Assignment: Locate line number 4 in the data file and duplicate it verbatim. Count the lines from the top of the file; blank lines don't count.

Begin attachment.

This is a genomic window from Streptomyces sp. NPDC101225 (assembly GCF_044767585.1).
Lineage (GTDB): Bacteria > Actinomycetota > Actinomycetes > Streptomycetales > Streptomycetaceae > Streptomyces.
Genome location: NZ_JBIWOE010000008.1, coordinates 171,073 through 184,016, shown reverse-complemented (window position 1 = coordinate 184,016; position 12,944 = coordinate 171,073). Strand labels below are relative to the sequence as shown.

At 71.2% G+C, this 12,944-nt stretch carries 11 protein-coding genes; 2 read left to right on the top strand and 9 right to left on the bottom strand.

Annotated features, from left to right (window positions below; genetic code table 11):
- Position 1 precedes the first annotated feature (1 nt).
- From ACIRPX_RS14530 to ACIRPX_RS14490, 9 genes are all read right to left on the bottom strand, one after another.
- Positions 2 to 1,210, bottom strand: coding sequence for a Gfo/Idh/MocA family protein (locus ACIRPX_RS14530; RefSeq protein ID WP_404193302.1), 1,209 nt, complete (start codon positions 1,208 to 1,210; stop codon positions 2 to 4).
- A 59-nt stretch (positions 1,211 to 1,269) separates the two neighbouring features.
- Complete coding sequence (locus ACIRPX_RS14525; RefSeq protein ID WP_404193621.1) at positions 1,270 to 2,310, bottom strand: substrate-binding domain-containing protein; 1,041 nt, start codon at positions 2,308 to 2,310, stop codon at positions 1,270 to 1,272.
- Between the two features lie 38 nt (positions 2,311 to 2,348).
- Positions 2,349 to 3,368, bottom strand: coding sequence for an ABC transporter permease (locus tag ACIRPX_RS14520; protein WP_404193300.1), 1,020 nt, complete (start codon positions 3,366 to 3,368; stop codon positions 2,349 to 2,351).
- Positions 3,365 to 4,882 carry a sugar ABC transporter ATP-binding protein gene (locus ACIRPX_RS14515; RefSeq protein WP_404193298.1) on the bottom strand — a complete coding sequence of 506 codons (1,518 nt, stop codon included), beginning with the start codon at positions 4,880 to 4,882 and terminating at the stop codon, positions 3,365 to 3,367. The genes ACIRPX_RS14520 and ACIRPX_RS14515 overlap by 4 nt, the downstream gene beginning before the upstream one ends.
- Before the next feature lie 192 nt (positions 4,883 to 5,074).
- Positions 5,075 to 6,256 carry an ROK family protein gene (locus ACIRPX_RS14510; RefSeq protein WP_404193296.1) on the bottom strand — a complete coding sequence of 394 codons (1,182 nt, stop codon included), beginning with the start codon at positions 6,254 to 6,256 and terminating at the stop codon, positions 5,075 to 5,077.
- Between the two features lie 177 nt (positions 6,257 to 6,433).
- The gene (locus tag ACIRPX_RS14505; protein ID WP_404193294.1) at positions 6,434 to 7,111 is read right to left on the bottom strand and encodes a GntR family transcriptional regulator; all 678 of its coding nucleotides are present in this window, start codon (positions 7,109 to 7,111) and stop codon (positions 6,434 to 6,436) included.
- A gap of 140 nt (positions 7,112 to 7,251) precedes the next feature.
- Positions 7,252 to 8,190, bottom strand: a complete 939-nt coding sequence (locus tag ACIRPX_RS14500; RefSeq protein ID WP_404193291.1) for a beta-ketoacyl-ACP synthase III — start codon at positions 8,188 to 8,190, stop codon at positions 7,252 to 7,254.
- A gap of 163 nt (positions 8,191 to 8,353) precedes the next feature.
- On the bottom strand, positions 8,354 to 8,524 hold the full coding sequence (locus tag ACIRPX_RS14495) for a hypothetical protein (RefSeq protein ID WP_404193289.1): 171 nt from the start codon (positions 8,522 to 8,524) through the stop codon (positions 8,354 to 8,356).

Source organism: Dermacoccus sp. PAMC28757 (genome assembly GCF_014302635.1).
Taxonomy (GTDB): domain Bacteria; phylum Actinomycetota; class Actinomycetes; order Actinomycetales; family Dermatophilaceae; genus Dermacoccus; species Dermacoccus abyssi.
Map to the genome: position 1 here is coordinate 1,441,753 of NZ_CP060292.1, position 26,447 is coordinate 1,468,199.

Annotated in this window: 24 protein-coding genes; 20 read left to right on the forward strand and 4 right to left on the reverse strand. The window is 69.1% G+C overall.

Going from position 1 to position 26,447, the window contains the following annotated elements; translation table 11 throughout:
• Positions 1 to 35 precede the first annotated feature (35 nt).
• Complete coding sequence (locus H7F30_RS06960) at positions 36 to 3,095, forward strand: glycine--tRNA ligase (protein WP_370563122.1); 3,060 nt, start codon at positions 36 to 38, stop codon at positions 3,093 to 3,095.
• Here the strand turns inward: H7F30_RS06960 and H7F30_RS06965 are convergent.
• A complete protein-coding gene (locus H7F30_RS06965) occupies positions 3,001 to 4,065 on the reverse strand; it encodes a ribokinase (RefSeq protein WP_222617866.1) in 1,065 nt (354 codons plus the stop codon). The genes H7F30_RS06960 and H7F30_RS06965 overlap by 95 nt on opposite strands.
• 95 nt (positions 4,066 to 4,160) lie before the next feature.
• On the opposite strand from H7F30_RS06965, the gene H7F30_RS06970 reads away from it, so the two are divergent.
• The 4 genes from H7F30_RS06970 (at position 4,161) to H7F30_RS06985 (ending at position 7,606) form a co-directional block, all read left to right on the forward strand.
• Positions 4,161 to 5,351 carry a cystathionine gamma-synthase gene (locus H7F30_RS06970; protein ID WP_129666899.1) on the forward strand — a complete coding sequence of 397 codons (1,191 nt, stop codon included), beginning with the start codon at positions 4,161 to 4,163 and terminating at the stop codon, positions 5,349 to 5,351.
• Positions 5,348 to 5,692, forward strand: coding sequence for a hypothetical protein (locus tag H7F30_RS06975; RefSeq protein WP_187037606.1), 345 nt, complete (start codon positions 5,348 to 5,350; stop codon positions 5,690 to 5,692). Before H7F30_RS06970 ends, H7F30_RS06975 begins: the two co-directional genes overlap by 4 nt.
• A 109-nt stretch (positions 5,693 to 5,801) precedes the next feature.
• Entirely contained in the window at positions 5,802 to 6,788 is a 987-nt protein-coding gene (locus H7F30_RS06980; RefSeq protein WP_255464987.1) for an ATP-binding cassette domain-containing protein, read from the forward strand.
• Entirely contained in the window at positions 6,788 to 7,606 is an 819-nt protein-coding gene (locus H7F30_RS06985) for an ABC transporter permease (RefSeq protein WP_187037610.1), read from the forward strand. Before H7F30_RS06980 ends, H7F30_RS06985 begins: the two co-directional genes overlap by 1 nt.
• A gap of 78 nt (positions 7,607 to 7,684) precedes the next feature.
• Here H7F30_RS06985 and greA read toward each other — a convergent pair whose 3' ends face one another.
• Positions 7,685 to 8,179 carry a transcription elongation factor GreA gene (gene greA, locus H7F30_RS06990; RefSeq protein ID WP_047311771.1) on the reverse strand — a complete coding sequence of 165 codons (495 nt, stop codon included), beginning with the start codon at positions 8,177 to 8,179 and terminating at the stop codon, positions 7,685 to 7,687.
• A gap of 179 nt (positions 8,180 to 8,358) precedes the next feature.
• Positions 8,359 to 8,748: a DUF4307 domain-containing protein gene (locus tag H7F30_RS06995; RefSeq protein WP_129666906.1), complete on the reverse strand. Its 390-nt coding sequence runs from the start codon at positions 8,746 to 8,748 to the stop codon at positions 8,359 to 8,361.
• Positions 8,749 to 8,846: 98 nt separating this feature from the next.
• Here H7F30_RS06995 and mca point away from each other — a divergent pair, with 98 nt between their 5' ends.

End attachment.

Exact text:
At 71.2% G+C, this 12,944-nt stretch carries 11 protein-coding genes; 2 read left to right on the top strand and 9 right to left on the bottom strand.